Anticipated Emotions. Anticipated emotions were measured with 10 items on a 7-point scale ranging from 1 (not at all) to 7 (extremely). Participants indicated how (delighted, disappointed, embarrassed, gratified, guilty, happy, pleased, regretful, satisfied, worried) they would feel should they drink fizzy soft drinks.
Half of the adjectives referred to negative and half to positive anticipated emotions. 4
The reliabilities were good (α = 0.87 and 0.90, respectively).
Behavioral Desire. Behavioral desire was measured by the following three items: (1) “How strongly would you characterize your desire to drink fizzy soft drinks?” which was rated on a 6-point scale from 1 (no desire) to 6 (very strong desire); (2) “I desire to drink fizzy soft drinks,” which was rated on a 7-point scale ranging from 1 (unlikely) to 7 (likely); and (3) “Drinking fizzy soft drinks is something that I desire to do,” which was rated on a 7-point scale ranging from 1 (strongly disagree) to 7 (strongly agree). The reliability was good (α = 0.94).
Intention. Intention was assessed by the three following items: (1) “I will drink fizzy soft drinks,” which was rated on a 7-point scale ranging from 1 (strongly disagree) to 7 (strongly agree); (2) “How likely is that you will drink fizzy soft drinks?” which was rated on a 7-point scale ranging from 1 (highly unlikely) to 7 (highly likely); and (3) “I intend to drink fizzy soft drinks,” which was rated on a 7-point scale ranging from 1 (unlikely) to 7 (likely). The reliability was good (α = 0.95).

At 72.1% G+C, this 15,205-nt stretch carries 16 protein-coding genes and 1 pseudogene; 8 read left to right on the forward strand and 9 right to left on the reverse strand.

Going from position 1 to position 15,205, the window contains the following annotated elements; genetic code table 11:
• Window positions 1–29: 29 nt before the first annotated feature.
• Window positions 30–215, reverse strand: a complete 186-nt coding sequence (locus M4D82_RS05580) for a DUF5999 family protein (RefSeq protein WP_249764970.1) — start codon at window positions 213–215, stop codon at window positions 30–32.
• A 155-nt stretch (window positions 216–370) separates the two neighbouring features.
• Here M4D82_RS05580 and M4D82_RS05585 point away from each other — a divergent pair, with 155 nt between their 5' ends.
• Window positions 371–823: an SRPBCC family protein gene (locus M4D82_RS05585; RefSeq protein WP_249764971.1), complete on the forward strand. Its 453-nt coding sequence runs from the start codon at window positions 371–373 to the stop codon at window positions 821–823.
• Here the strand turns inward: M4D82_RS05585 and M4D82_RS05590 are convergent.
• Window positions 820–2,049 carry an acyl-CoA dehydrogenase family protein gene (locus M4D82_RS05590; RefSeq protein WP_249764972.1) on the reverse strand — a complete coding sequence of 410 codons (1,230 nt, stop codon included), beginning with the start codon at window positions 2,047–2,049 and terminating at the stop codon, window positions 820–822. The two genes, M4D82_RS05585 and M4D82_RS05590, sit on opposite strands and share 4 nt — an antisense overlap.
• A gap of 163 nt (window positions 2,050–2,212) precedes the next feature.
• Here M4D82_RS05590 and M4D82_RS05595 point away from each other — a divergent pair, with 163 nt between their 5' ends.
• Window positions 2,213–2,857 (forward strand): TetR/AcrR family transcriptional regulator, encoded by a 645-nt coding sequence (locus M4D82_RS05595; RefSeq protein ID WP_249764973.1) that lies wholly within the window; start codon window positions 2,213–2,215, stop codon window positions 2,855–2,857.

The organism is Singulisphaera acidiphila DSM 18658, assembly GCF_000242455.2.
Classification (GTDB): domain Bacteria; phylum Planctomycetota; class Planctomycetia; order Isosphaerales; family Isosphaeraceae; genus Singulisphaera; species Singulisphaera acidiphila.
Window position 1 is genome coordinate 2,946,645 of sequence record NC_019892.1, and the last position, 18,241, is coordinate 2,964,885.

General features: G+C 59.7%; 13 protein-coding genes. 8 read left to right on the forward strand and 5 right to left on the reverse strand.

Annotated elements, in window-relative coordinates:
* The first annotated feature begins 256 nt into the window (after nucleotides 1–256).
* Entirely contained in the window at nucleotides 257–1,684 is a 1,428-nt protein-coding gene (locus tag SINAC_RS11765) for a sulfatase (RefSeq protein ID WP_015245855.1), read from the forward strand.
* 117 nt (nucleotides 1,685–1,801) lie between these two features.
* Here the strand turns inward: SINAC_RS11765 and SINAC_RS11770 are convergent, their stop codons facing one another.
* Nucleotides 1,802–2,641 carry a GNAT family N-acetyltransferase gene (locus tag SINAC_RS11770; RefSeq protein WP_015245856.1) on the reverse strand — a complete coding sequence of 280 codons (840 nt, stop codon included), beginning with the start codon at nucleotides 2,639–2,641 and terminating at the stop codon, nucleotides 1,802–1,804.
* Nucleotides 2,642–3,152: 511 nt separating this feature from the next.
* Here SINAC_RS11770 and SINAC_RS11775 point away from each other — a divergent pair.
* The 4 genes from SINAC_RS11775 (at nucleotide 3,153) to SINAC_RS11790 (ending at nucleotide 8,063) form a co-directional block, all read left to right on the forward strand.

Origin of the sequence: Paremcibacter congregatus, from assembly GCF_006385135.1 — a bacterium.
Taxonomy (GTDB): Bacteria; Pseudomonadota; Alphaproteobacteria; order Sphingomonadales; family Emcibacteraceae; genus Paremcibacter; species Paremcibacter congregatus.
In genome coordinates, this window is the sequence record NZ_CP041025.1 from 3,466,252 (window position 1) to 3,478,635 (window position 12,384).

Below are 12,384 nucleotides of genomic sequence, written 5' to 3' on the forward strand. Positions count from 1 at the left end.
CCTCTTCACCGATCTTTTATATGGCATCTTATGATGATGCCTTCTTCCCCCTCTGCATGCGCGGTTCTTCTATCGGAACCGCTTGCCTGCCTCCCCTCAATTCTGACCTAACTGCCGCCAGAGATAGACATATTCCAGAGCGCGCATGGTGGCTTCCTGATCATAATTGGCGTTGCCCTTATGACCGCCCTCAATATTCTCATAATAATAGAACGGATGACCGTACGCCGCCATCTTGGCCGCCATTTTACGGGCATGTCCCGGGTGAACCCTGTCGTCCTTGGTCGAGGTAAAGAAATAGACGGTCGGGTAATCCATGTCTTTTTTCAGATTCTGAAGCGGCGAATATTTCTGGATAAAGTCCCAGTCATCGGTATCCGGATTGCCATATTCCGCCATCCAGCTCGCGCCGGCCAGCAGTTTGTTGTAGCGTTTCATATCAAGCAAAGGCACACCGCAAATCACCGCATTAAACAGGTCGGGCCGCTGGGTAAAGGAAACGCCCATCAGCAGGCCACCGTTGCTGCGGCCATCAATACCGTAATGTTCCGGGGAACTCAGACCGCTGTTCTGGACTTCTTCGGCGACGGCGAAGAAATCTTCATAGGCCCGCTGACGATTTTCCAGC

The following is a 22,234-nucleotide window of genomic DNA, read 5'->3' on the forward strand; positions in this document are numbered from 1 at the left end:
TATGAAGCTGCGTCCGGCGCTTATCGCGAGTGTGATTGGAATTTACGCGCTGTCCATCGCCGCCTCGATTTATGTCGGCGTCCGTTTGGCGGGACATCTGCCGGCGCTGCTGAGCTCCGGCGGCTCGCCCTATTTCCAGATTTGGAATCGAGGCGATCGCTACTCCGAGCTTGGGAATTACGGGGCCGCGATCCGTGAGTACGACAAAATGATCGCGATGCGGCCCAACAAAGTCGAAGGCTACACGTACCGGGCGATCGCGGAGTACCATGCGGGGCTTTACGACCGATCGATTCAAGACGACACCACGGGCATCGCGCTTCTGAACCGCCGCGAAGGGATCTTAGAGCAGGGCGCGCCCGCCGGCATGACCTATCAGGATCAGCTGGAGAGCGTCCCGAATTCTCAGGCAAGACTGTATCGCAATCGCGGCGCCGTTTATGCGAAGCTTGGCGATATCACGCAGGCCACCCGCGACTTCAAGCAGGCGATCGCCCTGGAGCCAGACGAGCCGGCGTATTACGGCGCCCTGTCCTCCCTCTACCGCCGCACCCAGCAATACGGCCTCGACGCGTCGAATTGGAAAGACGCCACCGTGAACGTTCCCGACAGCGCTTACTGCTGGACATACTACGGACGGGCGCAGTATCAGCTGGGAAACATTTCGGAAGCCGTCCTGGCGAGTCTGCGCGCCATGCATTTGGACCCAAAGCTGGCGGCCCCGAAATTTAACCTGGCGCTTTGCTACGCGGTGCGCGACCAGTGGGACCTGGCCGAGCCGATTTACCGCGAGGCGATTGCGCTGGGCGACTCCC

Goal Desire. Participants were first asked to write down a reason for drinking fizzy soft drinks. Then the desire toward this goal was measured with the three following items (reason Y was replaced by the reason written by the participants): (1) “How strongly would you characterize your desire to REASON Y?” which was rated on a 6-point scale ranging from 1 (no desire) to 6 (very strong desire); (2) “I desire to REASON Y,” which was rated on a 7-point scale ranging from 1 (unlikely) to 7 (likely); and (3) “The intensity of my desire for REASON Y can be described as,” which was rated on a 7-point scale ranging from 1 (nil) to 7 (extreme). The reliability was good (α = 0.82).
Behaviors. Behavior was measured in two ways. First, two self-reported behaviors were measured by asking participants their last-week consumption (in the last two sessions) of a series of fizzy soft drinks (e.g., Coke, Pepsi, Sprite, lemonade), expressed in units (e.g., a can of 330 ml equals one unit). Participants were asked to report how many in each category they drank during the last week.